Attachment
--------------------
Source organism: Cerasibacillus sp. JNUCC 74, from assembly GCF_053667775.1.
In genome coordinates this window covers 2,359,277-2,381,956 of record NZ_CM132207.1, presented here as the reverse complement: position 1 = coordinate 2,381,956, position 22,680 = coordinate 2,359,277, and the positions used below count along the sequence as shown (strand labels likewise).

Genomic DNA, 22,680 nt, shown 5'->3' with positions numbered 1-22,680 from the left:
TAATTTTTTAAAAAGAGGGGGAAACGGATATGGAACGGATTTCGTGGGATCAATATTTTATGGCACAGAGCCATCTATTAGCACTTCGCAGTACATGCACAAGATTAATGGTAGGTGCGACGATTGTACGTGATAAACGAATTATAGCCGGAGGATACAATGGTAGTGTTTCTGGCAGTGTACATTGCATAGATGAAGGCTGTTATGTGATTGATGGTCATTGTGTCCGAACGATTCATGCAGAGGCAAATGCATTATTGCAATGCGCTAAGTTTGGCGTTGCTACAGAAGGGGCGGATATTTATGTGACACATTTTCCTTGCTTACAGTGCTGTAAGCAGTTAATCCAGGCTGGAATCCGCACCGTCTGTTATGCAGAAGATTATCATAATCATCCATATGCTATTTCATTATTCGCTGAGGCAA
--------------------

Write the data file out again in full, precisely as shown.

Source organism: Cerasibacillus sp. JNUCC 74, from assembly GCF_053667775.1.
In genome coordinates this window covers 2,359,277-2,381,956 of record NZ_CM132207.1, presented here as the reverse complement: position 1 = coordinate 2,381,956, position 22,680 = coordinate 2,359,277, and the positions used below count along the sequence as shown (strand labels likewise).

Genomic DNA, 22,680 nt, shown 5'->3' with positions numbered 1-22,680 from the left:
TAATTTTTTAAAAAGAGGGGGAAACGGATATGGAACGGATTTCGTGGGATCAATATTTTATGGCACAGAGCCATCTATTAGCACTTCGCAGTACATGCACAAGATTAATGGTAGGTGCGACGATTGTACGTGATAAACGAATTATAGCCGGAGGATACAATGGTAGTGTTTCTGGCAGTGTACATTGCATAGATGAAGGCTGTTATGTGATTGATGGTCATTGTGTCCGAACGATTCATGCAGAGGCAAATGCATTATTGCAATGCGCTAAGTTTGGCGTTGCTACAGAAGGGGCGGATATTTATGTGACACATTTTCCTTGCTTACAGTGCTGTAAGCAGTTAATCCAGGCTGGAATCCGCACCGTCTGTTATGCAGAAGATTATCATAATCATCCATATGCTATTTCATTATTCGCTGAGGCAA